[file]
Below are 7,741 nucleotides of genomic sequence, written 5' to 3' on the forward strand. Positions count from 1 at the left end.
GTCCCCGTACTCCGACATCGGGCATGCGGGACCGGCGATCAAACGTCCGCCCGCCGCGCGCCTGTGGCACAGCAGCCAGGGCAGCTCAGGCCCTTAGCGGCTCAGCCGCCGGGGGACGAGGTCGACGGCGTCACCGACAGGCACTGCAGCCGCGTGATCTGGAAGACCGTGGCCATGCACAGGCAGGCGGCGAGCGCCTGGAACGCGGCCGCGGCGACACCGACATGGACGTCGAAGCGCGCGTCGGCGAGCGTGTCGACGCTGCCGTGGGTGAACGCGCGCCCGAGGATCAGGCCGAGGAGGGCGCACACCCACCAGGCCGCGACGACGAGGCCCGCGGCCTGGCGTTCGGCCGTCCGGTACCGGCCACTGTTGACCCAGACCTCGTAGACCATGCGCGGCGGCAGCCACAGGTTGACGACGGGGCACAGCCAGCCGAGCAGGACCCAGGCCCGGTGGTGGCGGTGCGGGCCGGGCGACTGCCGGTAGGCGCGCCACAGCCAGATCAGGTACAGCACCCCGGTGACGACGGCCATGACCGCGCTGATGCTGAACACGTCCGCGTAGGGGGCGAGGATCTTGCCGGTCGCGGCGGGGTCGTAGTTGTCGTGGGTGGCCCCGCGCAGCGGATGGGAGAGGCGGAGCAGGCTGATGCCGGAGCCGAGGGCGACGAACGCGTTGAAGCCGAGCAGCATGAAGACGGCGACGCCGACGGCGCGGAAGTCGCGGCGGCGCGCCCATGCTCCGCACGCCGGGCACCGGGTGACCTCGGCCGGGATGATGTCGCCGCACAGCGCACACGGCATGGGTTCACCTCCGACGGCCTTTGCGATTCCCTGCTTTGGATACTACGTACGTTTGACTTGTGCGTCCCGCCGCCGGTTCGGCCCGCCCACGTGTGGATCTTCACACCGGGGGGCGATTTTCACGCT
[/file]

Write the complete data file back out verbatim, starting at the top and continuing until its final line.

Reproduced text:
Below are 7,741 nucleotides of genomic sequence, written 5' to 3' on the forward strand. Positions count from 1 at the left end.
GTCCCCGTACTCCGACATCGGGCATGCGGGACCGGCGATCAAACGTCCGCCCGCCGCGCGCCTGTGGCACAGCAGCCAGGGCAGCTCAGGCCCTTAGCGGCTCAGCCGCCGGGGGACGAGGTCGACGGCGTCACCGACAGGCACTGCAGCCGCGTGATCTGGAAGACCGTGGCCATGCACAGGCAGGCGGCGAGCGCCTGGAACGCGGCCGCGGCGACACCGACATGGACGTCGAAGCGCGCGTCGGCGAGCGTGTCGACGCTGCCGTGGGTGAACGCGCGCCCGAGGATCAGGCCGAGGAGGGCGCACACCCACCAGGCCGCGACGACGAGGCCCGCGGCCTGGCGTTCGGCCGTCCGGTACCGGCCACTGTTGACCCAGACCTCGTAGACCATGCGCGGCGGCAGCCACAGGTTGACGACGGGGCACAGCCAGCCGAGCAGGACCCAGGCCCGGTGGTGGCGGTGCGGGCCGGGCGACTGCCGGTAGGCGCGCCACAGCCAGATCAGGTACAGCACCCCGGTGACGACGGCCATGACCGCGCTGATGCTGAACACGTCCGCGTAGGGGGCGAGGATCTTGCCGGTCGCGGCGGGGTCGTAGTTGTCGTGGGTGGCCCCGCGCAGCGGATGGGAGAGGCGGAGCAGGCTGATGCCGGAGCCGAGGGCGACGAACGCGTTGAAGCCGAGCAGCATGAAGACGGCGACGCCGACGGCGCGGAAGTCGCGGCGGCGCGCCCATGCTCCGCACGCCGGGCACCGGGTGACCTCGGCCGGGATGATGTCGCCGCACAGCGCACACGGCATGGGTTCACCTCCGACGGCCTTTGCGATTCCCTGCTTTGGATACTACGTACGTTTGACTTGTGCGTCCCGCCGCCGGTTCGGCCCGCCCACGTGTGGATCTTCACACCGGGGGGCGATTTTCACGCT